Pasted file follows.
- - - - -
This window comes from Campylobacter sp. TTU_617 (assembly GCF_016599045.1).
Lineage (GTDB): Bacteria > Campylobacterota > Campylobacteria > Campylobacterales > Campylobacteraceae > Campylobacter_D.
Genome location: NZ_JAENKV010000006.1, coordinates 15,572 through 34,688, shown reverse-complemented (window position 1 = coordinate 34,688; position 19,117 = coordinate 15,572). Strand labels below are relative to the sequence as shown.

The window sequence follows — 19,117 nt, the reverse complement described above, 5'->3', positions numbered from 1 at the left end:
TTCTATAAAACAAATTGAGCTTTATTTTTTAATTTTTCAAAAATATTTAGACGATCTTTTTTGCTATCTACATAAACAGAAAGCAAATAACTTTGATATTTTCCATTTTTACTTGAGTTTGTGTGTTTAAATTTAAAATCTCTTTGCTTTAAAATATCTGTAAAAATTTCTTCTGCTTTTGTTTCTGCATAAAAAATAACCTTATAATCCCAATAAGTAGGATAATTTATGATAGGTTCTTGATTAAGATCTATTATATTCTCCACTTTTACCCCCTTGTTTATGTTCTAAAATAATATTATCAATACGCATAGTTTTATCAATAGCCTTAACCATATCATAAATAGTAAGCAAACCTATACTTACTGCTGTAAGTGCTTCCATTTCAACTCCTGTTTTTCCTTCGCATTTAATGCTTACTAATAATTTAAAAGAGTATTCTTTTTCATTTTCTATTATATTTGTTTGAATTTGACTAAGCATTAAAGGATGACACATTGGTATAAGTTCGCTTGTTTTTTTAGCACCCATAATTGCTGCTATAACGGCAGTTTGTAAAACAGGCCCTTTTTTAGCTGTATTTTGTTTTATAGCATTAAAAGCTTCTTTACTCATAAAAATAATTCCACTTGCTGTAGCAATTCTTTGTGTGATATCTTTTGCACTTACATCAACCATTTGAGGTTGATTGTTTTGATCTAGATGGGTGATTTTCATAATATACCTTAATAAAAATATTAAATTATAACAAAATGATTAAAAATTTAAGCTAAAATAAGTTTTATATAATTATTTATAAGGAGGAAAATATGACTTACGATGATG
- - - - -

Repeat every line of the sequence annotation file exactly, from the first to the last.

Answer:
This window comes from Campylobacter sp. TTU_617 (assembly GCF_016599045.1).
Lineage (GTDB): Bacteria > Campylobacterota > Campylobacteria > Campylobacterales > Campylobacteraceae > Campylobacter_D.
Genome location: NZ_JAENKV010000006.1, coordinates 15,572 through 34,688, shown reverse-complemented (window position 1 = coordinate 34,688; position 19,117 = coordinate 15,572). Strand labels below are relative to the sequence as shown.

The window sequence follows — 19,117 nt, the reverse complement described above, 5'->3', positions numbered from 1 at the left end:
TTCTATAAAACAAATTGAGCTTTATTTTTTAATTTTTCAAAAATATTTAGACGATCTTTTTTGCTATCTACATAAACAGAAAGCAAATAACTTTGATATTTTCCATTTTTACTTGAGTTTGTGTGTTTAAATTTAAAATCTCTTTGCTTTAAAATATCTGTAAAAATTTCTTCTGCTTTTGTTTCTGCATAAAAAATAACCTTATAATCCCAATAAGTAGGATAATTTATGATAGGTTCTTGATTAAGATCTATTATATTCTCCACTTTTACCCCCTTGTTTATGTTCTAAAATAATATTATCAATACGCATAGTTTTATCAATAGCCTTAACCATATCATAAATAGTAAGCAAACCTATACTTACTGCTGTAAGTGCTTCCATTTCAACTCCTGTTTTTCCTTCGCATTTAATGCTTACTAATAATTTAAAAGAGTATTCTTTTTCATTTTCTATTATATTTGTTTGAATTTGACTAAGCATTAAAGGATGACACATTGGTATAAGTTCGCTTGTTTTTTTAGCACCCATAATTGCTGCTATAACGGCAGTTTGTAAAACAGGCCCTTTTTTAGCTGTATTTTGTTTTATAGCATTAAAAGCTTCTTTACTCATAAAAATAATTCCACTTGCTGTAGCAATTCTTTGTGTGATATCTTTTGCACTTACATCAACCATTTGAGGTTGATTGTTTTGATCTAGATGGGTGATTTTCATAATATACCTTAATAAAAATATTAAATTATAACAAAATGATTAAAAATTTAAGCTAAAATAAGTTTTATATAATTATTTATAAGGAGGAAAATATGACTTACGATGATG